'Why India not resolving border issue with Kathmandu?'

Nepal says if India can resolve boundary issue with Bangladesh, why not Kathmandu

If India can resolve its land boundary issue with Bangladesh then why not with Nepal, Foreign Minister Pradeep Kumar Gyawali said on Friday, referring to the lingering territorial differences between the two neighbours.

India in November released fresh maps of the newly-created union territories of Jammu and Kashmir, and Ladakh. In the maps, Pakistan-occupied Kashmir is part of Jammu and Kashmir, while Gilgit-Baltistan is in Ladakh.

Nepal claimed that Limpiyadhura, Lipulek and Kalapani areas were shown under India's territory even though they lie within the Nepalese territory.

India has said the new map accurately depicts its sovereign territory and it has in no manner revised its boundary with Nepal.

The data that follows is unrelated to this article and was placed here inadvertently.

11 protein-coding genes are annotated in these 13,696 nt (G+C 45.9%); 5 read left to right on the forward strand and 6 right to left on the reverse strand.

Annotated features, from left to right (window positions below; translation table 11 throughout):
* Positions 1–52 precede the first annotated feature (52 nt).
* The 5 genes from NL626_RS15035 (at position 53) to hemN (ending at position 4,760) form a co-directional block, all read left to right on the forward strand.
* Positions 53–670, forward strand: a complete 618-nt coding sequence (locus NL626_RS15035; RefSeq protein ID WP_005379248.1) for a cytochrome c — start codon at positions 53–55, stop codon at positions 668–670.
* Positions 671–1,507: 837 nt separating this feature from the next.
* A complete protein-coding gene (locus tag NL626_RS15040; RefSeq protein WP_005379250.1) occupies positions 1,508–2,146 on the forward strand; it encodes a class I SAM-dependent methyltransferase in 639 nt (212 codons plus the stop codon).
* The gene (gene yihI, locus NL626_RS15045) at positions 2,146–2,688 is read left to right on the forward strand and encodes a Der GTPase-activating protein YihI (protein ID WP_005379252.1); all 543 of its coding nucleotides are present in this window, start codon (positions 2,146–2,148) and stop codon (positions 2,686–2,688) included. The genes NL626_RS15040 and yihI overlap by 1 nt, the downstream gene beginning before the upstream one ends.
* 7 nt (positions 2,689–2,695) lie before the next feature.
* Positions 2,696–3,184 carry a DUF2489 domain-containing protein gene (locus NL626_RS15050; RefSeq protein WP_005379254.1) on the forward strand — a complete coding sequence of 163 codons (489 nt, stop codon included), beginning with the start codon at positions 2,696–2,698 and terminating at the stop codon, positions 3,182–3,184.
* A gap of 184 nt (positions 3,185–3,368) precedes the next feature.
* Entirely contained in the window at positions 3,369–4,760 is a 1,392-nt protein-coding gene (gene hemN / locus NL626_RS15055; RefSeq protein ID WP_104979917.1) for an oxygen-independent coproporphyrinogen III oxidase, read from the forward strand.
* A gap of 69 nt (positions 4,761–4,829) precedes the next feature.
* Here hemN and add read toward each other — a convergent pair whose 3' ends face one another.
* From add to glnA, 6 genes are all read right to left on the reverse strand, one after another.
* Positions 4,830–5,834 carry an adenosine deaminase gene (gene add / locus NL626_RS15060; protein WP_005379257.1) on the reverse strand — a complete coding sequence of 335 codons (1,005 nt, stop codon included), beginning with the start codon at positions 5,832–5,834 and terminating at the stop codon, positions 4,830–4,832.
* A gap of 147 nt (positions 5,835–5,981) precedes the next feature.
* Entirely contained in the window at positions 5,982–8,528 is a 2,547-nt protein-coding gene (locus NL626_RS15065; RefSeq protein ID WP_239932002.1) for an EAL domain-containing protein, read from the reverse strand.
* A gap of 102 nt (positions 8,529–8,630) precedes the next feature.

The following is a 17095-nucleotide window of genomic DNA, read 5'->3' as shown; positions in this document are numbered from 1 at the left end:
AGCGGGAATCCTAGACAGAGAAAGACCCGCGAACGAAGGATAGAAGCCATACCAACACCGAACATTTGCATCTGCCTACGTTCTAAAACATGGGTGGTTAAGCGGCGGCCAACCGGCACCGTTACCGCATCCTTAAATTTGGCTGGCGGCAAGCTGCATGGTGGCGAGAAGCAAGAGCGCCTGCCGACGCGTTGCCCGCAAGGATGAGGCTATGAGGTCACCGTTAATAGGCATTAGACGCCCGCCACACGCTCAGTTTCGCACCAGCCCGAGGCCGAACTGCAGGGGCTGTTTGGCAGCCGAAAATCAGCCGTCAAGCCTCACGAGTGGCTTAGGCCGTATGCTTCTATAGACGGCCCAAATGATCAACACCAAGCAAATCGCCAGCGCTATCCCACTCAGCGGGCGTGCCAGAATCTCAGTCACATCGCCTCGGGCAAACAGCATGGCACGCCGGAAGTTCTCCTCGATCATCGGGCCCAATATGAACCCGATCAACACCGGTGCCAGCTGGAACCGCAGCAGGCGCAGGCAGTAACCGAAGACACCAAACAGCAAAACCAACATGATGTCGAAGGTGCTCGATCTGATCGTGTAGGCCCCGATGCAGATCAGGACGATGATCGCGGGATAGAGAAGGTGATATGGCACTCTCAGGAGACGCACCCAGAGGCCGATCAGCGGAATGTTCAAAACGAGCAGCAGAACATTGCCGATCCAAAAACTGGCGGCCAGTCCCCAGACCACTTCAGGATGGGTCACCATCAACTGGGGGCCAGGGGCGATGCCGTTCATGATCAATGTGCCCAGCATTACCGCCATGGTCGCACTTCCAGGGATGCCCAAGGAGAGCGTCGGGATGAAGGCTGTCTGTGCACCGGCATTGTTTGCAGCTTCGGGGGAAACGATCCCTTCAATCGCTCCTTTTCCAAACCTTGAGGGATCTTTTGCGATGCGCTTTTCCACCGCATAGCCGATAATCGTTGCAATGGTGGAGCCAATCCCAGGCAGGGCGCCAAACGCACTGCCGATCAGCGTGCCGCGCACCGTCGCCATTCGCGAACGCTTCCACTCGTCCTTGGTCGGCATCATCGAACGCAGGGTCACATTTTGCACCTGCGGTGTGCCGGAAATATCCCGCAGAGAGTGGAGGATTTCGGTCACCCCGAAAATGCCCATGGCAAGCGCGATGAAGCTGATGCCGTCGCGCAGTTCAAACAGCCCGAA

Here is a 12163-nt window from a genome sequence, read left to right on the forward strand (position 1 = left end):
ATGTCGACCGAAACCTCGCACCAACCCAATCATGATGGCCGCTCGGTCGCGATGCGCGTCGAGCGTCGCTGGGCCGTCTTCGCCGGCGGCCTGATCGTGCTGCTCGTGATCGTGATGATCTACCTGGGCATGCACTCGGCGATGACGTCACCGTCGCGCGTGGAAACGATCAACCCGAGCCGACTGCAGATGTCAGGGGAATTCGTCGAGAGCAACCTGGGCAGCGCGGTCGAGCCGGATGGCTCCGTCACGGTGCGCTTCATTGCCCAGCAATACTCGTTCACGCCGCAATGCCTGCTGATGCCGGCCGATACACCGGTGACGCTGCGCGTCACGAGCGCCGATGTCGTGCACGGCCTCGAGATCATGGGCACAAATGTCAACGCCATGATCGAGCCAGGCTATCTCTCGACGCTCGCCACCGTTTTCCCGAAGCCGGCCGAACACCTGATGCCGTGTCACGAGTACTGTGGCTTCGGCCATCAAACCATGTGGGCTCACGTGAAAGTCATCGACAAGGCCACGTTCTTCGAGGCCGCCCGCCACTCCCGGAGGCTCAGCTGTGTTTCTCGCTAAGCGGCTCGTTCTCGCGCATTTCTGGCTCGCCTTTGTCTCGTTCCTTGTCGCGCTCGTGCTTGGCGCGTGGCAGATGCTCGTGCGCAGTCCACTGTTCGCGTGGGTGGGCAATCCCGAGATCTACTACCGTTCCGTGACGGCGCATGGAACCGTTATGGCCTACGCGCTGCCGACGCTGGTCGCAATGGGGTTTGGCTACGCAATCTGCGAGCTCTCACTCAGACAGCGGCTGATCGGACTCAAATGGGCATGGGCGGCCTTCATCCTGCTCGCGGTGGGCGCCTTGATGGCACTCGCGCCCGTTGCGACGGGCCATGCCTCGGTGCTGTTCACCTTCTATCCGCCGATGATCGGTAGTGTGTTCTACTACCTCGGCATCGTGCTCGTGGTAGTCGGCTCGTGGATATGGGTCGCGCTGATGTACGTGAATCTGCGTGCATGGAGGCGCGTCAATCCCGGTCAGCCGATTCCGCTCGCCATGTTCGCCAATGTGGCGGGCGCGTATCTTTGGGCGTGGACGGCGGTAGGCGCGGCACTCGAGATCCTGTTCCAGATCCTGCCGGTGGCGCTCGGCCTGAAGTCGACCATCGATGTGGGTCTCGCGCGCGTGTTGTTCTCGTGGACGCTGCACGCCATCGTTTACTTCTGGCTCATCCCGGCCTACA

"If India can resolve land boundary issue with Bangaldesh, why not Nepal?" Foreign Minister Gyawali asked during an interaction with a group of visiting Indian journalists at a briefing on 'Sagarmatha Sambaad' at the Nepalese Foreign Ministry here.

No "unresolved baggage" should be carried forward since there is an increased level of understanding between the two countries and their leaders, he added.

His remarks came days after Prime Minister K P Sharma Oli said that the time has come to resolve all pending issues through dialogue in the lasting interest of the two countries.

"The time has come to resolve all pending issues through dialogue in the lasting interest of our two countries. A stable and majority government in both countries is an opportune moment and my government remains committed to working closely with the Government of India towards this end," Oli had said over a video-link before the joint inauguration of the Rs 140 crore Jogbani-Biratnagar Integrated Check Post with an aim to improve bilateral trade and people-to-people contact.

India and Bangladesh in 2015 resolved their boundary issues by swapping enclaves following a historic deal signed between the two countries' prime ministers, giving thousands of people in stateless limbo for almost 70 years an option to chose the nationality of either Bangladesh or India.